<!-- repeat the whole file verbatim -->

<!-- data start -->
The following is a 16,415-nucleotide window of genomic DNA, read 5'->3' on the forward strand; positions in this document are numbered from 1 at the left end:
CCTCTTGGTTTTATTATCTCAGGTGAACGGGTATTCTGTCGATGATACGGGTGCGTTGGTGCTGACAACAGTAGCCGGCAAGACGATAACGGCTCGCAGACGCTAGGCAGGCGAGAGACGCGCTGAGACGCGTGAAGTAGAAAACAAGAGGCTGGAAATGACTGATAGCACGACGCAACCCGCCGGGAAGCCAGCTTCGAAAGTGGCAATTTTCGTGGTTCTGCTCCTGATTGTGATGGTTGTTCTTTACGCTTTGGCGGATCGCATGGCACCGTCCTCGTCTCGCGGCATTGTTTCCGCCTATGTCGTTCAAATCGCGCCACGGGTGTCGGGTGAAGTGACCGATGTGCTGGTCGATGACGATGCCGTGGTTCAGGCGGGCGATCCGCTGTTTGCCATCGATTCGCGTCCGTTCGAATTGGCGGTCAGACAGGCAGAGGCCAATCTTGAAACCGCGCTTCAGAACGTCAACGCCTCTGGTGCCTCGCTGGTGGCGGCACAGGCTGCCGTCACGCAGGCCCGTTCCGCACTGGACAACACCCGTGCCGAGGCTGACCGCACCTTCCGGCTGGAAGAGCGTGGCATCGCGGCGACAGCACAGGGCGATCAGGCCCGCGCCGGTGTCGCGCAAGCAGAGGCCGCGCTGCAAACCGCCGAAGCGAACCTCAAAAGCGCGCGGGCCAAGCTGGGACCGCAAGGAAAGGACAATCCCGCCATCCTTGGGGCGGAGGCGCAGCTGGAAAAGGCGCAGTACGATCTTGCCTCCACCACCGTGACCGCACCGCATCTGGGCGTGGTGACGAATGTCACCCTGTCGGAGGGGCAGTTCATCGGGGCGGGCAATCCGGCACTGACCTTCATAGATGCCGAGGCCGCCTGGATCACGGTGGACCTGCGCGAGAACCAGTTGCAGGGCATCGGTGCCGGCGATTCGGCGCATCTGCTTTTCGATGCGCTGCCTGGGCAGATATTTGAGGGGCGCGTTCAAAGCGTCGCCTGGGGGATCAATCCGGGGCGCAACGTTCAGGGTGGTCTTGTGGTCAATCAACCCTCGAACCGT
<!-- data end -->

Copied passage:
The following is a 16,415-nucleotide window of genomic DNA, read 5'->3' on the forward strand; positions in this document are numbered from 1 at the left end:
CCTCTTGGTTTTATTATCTCAGGTGAACGGGTATTCTGTCGATGATACGGGTGCGTTGGTGCTGACAACAGTAGCCGGCAAGACGATAACGGCTCGCAGACGCTAGGCAGGCGAGAGACGCGCTGAGACGCGTGAAGTAGAAAACAAGAGGCTGGAAATGACTGATAGCACGACGCAACCCGCCGGGAAGCCAGCTTCGAAAGTGGCAATTTTCGTGGTTCTGCTCCTGATTGTGATGGTTGTTCTTTACGCTTTGGCGGATCGCATGGCACCGTCCTCGTCTCGCGGCATTGTTTCCGCCTATGTCGTTCAAATCGCGCCACGGGTGTCGGGTGAAGTGACCGATGTGCTGGTCGATGACGATGCCGTGGTTCAGGCGGGCGATCCGCTGTTTGCCATCGATTCGCGTCCGTTCGAATTGGCGGTCAGACAGGCAGAGGCCAATCTTGAAACCGCGCTTCAGAACGTCAACGCCTCTGGTGCCTCGCTGGTGGCGGCACAGGCTGCCGTCACGCAGGCCCGTTCCGCACTGGACAACACCCGTGCCGAGGCTGACCGCACCTTCCGGCTGGAAGAGCGTGGCATCGCGGCGACAGCACAGGGCGATCAGGCCCGCGCCGGTGTCGCGCAAGCAGAGGCCGCGCTGCAAACCGCCGAAGCGAACCTCAAAAGCGCGCGGGCCAAGCTGGGACCGCAAGGAAAGGACAATCCCGCCATCCTTGGGGCGGAGGCGCAGCTGGAAAAGGCGCAGTACGATCTTGCCTCCACCACCGTGACCGCACCGCATCTGGGCGTGGTGACGAATGTCACCCTGTCGGAGGGGCAGTTCATCGGGGCGGGCAATCCGGCACTGACCTTCATAGATGCCGAGGCCGCCTGGATCACGGTGGACCTGCGCGAGAACCAGTTGCAGGGCATCGGTGCCGGCGATTCGGCGCATCTGCTTTTCGATGCGCTGCCTGGGCAGATATTTGAGGGGCGCGTTCAAAGCGTCGCCTGGGGGATCAATCCGGGGCGCAACGTTCAGGGTGGTCTTGTGGTCAATCAACCCTCGAACCGT